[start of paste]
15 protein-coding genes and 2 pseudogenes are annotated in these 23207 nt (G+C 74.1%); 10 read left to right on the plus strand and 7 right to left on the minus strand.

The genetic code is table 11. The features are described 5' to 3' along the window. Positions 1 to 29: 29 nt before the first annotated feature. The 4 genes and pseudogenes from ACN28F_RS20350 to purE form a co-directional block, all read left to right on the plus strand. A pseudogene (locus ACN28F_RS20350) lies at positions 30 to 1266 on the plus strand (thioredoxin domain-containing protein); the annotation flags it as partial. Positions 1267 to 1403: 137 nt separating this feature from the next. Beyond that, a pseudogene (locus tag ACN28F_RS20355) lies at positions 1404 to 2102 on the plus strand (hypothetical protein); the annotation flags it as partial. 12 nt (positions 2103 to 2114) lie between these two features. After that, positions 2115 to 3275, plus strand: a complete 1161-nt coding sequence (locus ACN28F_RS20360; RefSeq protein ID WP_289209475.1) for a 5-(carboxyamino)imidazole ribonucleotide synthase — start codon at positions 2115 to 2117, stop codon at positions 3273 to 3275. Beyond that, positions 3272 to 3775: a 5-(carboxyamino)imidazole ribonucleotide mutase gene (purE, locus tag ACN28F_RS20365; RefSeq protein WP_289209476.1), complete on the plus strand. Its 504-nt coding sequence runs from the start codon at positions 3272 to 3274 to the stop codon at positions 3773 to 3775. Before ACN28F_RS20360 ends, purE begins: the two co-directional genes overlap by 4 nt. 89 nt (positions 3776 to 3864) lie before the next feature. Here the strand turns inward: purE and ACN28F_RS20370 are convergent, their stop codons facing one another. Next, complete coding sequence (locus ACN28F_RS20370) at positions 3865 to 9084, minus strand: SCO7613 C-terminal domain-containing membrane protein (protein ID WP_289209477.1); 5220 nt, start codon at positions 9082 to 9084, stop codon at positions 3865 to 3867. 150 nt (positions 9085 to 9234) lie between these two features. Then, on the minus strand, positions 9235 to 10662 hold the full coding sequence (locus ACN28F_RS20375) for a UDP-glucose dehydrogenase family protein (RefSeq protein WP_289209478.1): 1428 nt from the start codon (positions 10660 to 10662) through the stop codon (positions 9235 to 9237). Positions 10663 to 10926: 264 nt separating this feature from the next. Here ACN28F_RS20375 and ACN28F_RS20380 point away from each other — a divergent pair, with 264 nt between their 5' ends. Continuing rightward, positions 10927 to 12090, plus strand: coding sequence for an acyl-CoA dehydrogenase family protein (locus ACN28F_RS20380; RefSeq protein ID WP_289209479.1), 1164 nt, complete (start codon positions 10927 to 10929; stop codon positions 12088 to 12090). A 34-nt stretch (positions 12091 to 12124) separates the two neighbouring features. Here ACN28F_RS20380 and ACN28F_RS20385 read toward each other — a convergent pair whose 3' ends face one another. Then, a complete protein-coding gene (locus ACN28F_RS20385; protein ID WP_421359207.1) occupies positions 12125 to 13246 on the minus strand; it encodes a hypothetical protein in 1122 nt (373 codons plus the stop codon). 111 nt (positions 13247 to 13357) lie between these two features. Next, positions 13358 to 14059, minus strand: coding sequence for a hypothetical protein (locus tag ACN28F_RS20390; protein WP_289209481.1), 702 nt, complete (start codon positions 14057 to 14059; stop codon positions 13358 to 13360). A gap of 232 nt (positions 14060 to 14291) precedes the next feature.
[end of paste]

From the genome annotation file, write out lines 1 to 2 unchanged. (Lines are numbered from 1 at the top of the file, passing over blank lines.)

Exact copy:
15 protein-coding genes and 2 pseudogenes are annotated in these 23207 nt (G+C 74.1%); 10 read left to right on the plus strand and 7 right to left on the minus strand.

The genetic code is table 11. The features are described 5' to 3' along the window. Positions 1 to 29: 29 nt before the first annotated feature. The 4 genes and pseudogenes from ACN28F_RS20350 to purE form a co-directional block, all read left to right on the plus strand. A pseudogene (locus ACN28F_RS20350) lies at positions 30 to 1266 on the plus strand (thioredoxin domain-containing protein); the annotation flags it as partial. Positions 1267 to 1403: 137 nt separating this feature from the next. Beyond that, a pseudogene (locus tag ACN28F_RS20355) lies at positions 1404 to 2102 on the plus strand (hypothetical protein); the annotation flags it as partial. 12 nt (positions 2103 to 2114) lie between these two features. After that, positions 2115 to 3275, plus strand: a complete 1161-nt coding sequence (locus ACN28F_RS20360; RefSeq protein ID WP_289209475.1) for a 5-(carboxyamino)imidazole ribonucleotide synthase — start codon at positions 2115 to 2117, stop codon at positions 3273 to 3275. Beyond that, positions 3272 to 3775: a 5-(carboxyamino)imidazole ribonucleotide mutase gene (purE, locus tag ACN28F_RS20365; RefSeq protein WP_289209476.1), complete on the plus strand. Its 504-nt coding sequence runs from the start codon at positions 3272 to 3274 to the stop codon at positions 3773 to 3775. Before ACN28F_RS20360 ends, purE begins: the two co-directional genes overlap by 4 nt. 89 nt (positions 3776 to 3864) lie before the next feature. Here the strand turns inward: purE and ACN28F_RS20370 are convergent, their stop codons facing one another. Next, complete coding sequence (locus ACN28F_RS20370) at positions 3865 to 9084, minus strand: SCO7613 C-terminal domain-containing membrane protein (protein ID WP_289209477.1); 5220 nt, start codon at positions 9082 to 9084, stop codon at positions 3865 to 3867. 150 nt (positions 9085 to 9234) lie between these two features. Then, on the minus strand, positions 9235 to 10662 hold the full coding sequence (locus ACN28F_RS20375) for a UDP-glucose dehydrogenase family protein (RefSeq protein WP_289209478.1): 1428 nt from the start codon (positions 10660 to 10662) through the stop codon (positions 9235 to 9237). Positions 10663 to 10926: 264 nt separating this feature from the next. Here ACN28F_RS20375 and ACN28F_RS20380 point away from each other — a divergent pair, with 264 nt between their 5' ends. Continuing rightward, positions 10927 to 12090, plus strand: coding sequence for an acyl-CoA dehydrogenase family protein (locus ACN28F_RS20380; RefSeq protein ID WP_289209479.1), 1164 nt, complete (start codon positions 10927 to 10929; stop codon positions 12088 to 12090). A 34-nt stretch (positions 12091 to 12124) separates the two neighbouring features. Here ACN28F_RS20380 and ACN28F_RS20385 read toward each other — a convergent pair whose 3' ends face one another. Then, a complete protein-coding gene (locus ACN28F_RS20385; protein ID WP_421359207.1) occupies positions 12125 to 13246 on the minus strand; it encodes a hypothetical protein in 1122 nt (373 codons plus the stop codon). 111 nt (positions 13247 to 13357) lie between these two features. Next, positions 13358 to 14059, minus strand: coding sequence for a hypothetical protein (locus tag ACN28F_RS20390; protein WP_289209481.1), 702 nt, complete (start codon positions 14057 to 14059; stop codon positions 13358 to 13360). A gap of 232 nt (positions 14060 to 14291) precedes the next feature.